The collaboration with Johnny Marr comes full circle on “Love Is a Catastrophe,” which features the duo in at its loneliest, self-loathing, self-defeating best. This paean to broken-hearted miserabilism is great, its duality astounding. It sounds like a Smiths song, combined with Actually-era PSB sadness. Although it is somewhat asphyxiating, it still weathers the storm and lends a nice counterbalance to the album. This is proof that there are some old Pet sounds lying under the surface and percolating. It is easily the evil twin of “Love Comes Quickly.”“Here” may well be the standout track. It combines all the usual trademarks of their sound: a crescendo of moving beats, lots of percussion, and literate lyrics with a hook. Like the song says, “We all make a mess of our lives from time to time”; it’s just that the Pet Shop Boys write about this process better than anyone else.

The last two songs end the album awkwardly, but, somehow, it all works. Eminem is called out in all but name on the funky “The Night I Fell in Love,” a rather long narrative about hip-hop culture, homophobia, and fame. The well-structured song features a nice, mellow hip-hop groove, backed by nice harmonies and some nice acoustic accompaniment. Tennant paints a complete picture, telling a story about fame, idolization, and getting backstage. At one point, Tennant coyly chides, “Your name isn’t Stan, is it?” It is hard to imagine two white English Northerners making funky sounds like this. It is a bit awkward at first, but eventually it gets under your skin. “You Choose” polishes off the whole affair. It has some nice horn sounds on it, and the vocals are again quiet and brooding. This gives the song a quiet, pastoral English countryside texture, lending a sublimely pleasant nonending to Release.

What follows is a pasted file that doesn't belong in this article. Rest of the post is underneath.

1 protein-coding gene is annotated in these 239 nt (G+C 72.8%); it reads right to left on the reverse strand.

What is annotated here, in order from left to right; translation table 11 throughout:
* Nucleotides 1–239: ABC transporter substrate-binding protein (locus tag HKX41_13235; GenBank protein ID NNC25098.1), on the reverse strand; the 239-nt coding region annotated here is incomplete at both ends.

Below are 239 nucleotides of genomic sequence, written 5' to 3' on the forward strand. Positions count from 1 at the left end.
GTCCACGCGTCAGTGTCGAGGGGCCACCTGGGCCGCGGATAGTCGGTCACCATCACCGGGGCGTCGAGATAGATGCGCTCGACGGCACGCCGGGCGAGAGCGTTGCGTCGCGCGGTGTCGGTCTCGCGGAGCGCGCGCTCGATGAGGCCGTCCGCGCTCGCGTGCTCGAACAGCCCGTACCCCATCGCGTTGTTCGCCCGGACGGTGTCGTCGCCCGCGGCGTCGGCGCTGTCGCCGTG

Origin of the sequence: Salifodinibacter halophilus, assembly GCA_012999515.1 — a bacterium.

The Pet Shop Boys remain relevant because they are contemporary. The success they have achieved has been reached by their artistic rigidity. The Pet Shop Boys are tinkerers, deliberately crafting everything they do. They believe in complete artist involvement; their every track, mix, and photo is deliberate and innovative. They create albums as complete packages. Besides the music, artwork, sleeves, liner notes, and videos are all synthesized, stylized, and assembled with the attention of being a whole piece. This approach has kept them ahead of the game for years. Suddenly, as everyone else catches up and gets shiny, the Pet Shop Boys lay waste to their ethos. Release is a break from the norm. In stylistically punk rock fashion, they have abandoned their own stereotype. They have jettisoned their image as pop disco icons, replacing themselves as mature, thoughtful, and relevant musicians.

Release is both a letting go and a new beginning. The record marks an interesting maturation for the Pet Shop Boys. But it is a fresh, invigorating change worth noticing.